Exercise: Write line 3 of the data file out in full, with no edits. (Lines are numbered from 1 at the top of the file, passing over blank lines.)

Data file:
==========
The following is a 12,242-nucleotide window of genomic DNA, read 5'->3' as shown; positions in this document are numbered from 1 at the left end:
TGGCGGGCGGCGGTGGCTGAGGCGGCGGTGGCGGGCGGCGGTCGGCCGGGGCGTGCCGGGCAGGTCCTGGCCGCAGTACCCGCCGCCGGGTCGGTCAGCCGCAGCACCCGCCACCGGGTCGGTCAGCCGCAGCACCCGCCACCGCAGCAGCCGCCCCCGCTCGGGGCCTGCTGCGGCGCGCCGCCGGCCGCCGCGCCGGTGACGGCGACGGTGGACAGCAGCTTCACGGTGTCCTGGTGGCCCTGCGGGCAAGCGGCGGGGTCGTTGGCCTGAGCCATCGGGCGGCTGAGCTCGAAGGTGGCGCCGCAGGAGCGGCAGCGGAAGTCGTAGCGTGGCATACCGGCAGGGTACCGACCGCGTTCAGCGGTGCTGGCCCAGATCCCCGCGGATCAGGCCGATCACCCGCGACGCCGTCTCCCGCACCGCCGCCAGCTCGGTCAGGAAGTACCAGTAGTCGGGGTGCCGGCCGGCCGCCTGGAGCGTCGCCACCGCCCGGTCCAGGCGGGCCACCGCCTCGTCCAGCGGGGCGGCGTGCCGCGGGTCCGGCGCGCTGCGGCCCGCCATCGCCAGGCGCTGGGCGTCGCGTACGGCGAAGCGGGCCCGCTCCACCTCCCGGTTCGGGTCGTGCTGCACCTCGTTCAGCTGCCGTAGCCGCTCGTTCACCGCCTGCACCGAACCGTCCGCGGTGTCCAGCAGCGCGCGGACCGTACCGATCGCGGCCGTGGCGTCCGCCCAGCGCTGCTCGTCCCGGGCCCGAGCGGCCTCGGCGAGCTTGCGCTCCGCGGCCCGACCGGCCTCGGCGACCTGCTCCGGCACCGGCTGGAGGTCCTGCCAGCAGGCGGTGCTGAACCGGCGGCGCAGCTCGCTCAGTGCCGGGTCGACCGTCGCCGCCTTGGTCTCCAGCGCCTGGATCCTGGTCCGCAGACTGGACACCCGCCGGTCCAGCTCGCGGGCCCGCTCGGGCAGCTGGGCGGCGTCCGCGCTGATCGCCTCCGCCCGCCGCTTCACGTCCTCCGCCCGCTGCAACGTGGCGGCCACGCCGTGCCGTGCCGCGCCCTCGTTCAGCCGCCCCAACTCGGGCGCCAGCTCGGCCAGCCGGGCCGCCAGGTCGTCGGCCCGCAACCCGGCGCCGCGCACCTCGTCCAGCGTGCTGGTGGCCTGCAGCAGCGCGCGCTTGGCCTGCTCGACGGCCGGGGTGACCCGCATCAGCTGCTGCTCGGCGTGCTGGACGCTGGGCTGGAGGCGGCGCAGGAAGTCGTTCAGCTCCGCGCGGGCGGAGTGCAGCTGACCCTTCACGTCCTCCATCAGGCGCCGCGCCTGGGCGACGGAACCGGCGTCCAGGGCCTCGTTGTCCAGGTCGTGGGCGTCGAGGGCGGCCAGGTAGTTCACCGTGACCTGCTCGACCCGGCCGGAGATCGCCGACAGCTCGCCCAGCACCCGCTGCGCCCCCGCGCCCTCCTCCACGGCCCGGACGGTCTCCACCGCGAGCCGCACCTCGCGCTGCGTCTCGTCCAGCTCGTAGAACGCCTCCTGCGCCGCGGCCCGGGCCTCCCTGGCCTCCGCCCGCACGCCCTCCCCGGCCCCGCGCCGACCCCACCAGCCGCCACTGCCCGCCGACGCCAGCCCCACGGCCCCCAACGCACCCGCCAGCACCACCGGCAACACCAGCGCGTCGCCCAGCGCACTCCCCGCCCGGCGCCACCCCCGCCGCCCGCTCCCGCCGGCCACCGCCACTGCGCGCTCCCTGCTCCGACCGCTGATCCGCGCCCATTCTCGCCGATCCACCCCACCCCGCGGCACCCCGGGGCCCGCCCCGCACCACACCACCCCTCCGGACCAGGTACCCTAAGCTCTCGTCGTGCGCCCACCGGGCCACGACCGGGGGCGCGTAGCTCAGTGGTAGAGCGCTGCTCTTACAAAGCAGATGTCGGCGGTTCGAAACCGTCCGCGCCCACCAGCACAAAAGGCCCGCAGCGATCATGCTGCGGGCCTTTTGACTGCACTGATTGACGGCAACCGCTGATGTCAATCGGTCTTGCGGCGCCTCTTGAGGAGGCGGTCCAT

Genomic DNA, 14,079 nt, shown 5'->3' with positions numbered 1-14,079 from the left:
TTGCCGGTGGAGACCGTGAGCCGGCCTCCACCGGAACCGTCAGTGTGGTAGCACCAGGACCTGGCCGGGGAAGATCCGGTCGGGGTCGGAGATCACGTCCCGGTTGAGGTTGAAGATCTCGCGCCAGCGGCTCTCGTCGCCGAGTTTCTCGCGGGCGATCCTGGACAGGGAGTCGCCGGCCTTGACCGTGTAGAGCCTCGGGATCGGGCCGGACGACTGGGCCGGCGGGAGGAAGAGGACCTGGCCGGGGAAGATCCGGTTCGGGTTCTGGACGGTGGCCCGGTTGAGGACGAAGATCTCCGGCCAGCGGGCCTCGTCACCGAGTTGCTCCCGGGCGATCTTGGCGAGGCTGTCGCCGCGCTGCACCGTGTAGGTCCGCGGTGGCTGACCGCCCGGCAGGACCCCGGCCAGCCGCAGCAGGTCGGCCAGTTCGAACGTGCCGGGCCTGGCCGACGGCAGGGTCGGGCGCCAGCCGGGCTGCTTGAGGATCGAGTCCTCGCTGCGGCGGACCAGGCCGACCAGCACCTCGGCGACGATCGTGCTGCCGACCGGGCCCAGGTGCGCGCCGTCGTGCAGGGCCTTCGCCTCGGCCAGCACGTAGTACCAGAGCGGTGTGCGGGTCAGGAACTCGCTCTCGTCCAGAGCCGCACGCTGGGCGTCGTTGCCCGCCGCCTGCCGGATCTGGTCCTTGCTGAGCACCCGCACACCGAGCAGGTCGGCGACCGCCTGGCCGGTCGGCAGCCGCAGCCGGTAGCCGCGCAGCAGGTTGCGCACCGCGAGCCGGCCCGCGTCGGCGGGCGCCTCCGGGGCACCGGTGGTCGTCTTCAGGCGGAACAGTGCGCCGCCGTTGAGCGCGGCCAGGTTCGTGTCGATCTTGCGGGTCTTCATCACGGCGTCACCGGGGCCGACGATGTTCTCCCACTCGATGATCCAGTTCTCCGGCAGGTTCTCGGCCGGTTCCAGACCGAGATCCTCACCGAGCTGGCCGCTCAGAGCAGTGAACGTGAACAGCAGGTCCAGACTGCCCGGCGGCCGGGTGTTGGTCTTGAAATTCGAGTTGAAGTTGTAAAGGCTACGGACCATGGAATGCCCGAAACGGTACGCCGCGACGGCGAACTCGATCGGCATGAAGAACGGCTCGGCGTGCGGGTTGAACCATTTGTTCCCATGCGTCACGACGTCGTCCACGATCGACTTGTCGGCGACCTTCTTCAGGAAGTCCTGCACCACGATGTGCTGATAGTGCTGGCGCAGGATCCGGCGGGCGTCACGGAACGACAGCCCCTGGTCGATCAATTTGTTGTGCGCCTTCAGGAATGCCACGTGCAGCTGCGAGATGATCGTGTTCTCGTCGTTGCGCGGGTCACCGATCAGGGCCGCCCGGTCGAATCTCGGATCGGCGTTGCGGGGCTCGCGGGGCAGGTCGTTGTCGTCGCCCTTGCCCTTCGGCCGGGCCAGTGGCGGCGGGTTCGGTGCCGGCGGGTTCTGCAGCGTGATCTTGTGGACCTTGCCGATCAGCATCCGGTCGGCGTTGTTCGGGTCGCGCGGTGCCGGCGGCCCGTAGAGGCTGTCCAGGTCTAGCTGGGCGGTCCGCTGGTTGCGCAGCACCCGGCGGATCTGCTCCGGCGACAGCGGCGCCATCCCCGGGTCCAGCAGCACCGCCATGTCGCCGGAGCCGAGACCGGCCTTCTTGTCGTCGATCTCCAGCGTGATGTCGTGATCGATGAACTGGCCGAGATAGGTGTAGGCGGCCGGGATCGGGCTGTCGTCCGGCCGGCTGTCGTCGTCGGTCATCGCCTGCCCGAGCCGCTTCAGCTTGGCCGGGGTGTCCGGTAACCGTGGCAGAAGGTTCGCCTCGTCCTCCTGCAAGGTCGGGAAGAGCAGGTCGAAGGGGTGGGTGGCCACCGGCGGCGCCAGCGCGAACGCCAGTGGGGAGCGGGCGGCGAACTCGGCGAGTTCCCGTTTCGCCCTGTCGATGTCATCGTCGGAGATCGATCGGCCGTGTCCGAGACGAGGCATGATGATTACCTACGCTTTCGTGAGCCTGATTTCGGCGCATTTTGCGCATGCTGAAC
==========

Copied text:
Genomic DNA, 14,079 nt, shown 5'->3' with positions numbered 1-14,079 from the left: